From the point of view of South Korea and the US, it is not only about eliminating nuclear warheads and missiles, but also about the fact that North Korea is permanently deprived of the basis for the production of nuclear-weapon-capable material.

From the point of view of South Korea and the US, it is not only about eliminating nuclear warheads and missiles, but also about the fact that North Korea is permanently deprived of the basis for the production of nuclear-weapon-capable material.

“Our position is that UN sanctions (against North Korea) will be maintained and conscientiously implemented until we see concrete action for complete denuclearization,” said South Korean Foreign Minister Kang Kyung Wha.

With reelection Trump everything would be different

Does Kim play on time, as some observers suspect? “North Korea may never have looked for a one-sided disarmament,” says the representative of the Friedrich Naumann Foundation in Seoul, Lars-André Richter. He did not rule out that Pyongyang wanted to test how far it could go in the negotiations with the US. “It could be that North Korea already switched to Trump for the time.” Should Trump be re-elected in 2020, the situation would be different.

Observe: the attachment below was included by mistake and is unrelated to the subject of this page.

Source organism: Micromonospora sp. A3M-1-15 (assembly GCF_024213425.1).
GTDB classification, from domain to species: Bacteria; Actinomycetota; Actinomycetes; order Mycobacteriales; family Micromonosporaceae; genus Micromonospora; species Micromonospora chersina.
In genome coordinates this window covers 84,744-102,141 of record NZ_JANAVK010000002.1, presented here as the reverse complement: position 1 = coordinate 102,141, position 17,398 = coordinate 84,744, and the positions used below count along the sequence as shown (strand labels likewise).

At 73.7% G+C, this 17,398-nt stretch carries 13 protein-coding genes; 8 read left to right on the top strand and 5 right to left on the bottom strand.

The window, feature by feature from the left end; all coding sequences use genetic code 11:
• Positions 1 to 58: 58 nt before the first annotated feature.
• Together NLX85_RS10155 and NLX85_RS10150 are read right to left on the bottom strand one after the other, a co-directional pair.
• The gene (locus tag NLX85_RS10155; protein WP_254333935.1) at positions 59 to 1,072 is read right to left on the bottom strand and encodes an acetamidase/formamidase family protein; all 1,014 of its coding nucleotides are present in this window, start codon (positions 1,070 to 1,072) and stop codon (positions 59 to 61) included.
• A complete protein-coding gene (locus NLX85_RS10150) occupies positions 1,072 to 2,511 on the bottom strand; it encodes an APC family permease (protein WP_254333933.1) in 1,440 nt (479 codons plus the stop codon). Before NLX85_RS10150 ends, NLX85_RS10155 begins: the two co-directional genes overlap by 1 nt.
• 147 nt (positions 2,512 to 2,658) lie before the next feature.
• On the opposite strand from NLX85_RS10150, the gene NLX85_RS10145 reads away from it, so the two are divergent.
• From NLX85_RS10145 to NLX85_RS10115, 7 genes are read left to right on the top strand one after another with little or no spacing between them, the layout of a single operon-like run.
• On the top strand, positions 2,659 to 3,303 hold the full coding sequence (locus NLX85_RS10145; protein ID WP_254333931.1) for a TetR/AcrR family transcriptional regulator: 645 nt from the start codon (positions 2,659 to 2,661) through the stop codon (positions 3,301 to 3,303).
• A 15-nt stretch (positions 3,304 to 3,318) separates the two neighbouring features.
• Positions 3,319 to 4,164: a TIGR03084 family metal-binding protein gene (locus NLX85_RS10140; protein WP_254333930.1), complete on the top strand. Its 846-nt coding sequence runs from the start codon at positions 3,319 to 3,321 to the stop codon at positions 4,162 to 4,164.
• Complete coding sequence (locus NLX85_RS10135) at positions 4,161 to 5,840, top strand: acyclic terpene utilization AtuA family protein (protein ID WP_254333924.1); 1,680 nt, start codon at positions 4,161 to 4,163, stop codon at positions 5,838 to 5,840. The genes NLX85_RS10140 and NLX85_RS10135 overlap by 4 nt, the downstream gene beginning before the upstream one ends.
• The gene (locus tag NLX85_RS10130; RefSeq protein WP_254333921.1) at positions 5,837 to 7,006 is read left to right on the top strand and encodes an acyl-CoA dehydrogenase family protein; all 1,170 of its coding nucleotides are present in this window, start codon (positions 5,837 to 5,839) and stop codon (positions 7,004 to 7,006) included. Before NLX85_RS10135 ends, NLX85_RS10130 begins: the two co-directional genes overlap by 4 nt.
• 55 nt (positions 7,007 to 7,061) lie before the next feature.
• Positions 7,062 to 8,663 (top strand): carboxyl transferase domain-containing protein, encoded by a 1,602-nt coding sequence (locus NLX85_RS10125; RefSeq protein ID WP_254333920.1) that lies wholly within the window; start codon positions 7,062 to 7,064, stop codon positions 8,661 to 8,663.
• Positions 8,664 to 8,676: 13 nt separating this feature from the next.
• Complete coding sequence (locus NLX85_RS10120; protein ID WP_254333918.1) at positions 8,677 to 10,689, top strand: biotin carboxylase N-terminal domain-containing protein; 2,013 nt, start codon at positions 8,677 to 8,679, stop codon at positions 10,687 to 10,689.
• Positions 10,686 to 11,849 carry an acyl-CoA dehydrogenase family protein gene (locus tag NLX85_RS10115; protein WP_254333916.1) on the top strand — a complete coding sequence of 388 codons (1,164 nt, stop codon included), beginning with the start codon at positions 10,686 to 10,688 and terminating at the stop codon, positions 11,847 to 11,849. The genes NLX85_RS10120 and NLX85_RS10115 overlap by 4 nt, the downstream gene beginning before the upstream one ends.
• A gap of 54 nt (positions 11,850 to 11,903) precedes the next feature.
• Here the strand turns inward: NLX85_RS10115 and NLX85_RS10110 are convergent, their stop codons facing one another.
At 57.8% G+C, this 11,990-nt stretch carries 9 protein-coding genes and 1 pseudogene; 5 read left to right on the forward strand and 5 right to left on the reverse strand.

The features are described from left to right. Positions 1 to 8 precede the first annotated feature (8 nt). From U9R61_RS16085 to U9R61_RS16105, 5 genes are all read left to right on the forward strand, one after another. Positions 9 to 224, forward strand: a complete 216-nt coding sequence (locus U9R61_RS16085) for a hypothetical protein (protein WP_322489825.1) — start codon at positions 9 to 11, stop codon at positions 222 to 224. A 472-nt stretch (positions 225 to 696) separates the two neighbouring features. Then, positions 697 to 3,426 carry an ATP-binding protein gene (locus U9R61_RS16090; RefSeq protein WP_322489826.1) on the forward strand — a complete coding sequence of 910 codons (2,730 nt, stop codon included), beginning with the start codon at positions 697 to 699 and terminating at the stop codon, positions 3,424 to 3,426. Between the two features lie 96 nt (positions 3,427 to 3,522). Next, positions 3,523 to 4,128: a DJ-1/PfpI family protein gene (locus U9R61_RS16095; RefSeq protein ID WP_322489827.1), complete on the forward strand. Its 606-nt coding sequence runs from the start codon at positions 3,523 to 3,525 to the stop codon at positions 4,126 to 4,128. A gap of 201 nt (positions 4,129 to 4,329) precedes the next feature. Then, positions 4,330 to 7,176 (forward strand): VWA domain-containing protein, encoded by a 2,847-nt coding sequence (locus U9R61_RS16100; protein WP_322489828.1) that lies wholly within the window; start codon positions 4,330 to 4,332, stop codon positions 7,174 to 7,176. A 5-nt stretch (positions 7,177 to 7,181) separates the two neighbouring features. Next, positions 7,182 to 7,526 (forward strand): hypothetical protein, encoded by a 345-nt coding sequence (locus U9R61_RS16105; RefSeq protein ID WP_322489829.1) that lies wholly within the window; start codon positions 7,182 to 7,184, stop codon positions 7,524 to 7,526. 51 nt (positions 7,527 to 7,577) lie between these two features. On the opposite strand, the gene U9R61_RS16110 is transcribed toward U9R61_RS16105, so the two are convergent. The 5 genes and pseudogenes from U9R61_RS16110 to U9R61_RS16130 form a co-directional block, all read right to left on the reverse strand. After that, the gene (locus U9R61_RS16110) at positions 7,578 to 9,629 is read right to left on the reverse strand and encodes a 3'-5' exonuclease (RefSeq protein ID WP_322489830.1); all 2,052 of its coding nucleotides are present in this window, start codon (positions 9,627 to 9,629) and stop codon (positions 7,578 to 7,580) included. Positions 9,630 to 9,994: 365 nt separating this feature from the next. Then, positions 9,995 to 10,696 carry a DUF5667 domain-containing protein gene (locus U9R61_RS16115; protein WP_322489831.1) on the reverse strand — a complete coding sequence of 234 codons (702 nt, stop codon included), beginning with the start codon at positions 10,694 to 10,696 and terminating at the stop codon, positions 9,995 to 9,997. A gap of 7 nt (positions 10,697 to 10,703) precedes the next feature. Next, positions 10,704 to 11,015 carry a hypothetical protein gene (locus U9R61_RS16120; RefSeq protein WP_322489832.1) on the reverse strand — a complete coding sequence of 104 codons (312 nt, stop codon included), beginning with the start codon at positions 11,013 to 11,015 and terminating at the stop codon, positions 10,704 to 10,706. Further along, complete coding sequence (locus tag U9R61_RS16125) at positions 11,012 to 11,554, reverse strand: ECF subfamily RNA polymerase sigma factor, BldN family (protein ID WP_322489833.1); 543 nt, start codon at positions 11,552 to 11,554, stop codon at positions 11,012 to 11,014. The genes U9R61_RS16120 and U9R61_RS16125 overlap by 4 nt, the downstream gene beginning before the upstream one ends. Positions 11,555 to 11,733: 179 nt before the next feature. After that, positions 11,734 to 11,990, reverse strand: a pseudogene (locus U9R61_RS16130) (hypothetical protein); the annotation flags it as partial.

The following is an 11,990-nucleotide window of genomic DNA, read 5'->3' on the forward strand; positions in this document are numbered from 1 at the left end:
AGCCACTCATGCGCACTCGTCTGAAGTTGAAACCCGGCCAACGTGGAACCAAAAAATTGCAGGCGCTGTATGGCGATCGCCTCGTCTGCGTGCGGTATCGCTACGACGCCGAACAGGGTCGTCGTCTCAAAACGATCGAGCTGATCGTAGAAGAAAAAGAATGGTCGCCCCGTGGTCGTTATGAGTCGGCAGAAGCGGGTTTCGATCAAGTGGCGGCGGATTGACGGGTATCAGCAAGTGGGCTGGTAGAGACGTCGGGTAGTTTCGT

The leadership in Pyongyang aims to stimulate its own economy through cooperation with South Korea, China and other countries. Investment and foreign trade should help to create wealth in the isolated country. But it must first shake off the international sanctions.

In this whole mixed situation, China plays a decisive role. The influential role played by Beijing at the Singapore Summit two months ago was demonstrated by the jumbo jet of the Chinese airline Air China, in which North Korea’s ruler Kim Jong Un arrived. Protecting power is certainly going too far, but China serves North Korea today as a kind of “big brother”.